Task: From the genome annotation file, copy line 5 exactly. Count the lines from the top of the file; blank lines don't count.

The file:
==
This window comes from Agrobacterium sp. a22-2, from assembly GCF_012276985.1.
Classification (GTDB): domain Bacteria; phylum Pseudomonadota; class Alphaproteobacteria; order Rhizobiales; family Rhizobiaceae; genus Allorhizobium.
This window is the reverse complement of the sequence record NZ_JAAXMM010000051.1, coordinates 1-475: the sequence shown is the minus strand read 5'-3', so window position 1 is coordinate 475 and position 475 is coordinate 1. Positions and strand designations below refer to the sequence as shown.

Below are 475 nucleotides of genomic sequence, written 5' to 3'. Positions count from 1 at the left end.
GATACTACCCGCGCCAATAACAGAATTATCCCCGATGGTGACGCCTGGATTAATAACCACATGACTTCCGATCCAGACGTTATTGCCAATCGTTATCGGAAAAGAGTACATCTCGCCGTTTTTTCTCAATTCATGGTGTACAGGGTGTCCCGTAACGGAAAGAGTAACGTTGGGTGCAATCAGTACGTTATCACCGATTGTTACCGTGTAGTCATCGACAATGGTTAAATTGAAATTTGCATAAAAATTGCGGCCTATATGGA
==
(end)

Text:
GATACTACCCGCGCCAATAACAGAATTATCCCCGATGGTGACGCCTGGATTAATAACCACATGACTTCCGATCCAGACGTTATTGCCAATCGTTATCGGAAAAGAGTACATCTCGCCGTTTTTTCTCAATTCATGGTGTACAGGGTGTCCCGTAACGGAAAGAGTAACGTTGGGTGCAATCAGTACGTTATCACCGATTGTTACCGTGTAGTCATCGACAATGGTTAAATTGAAATTTGCATAAAAATTGCGGCCTATATGGA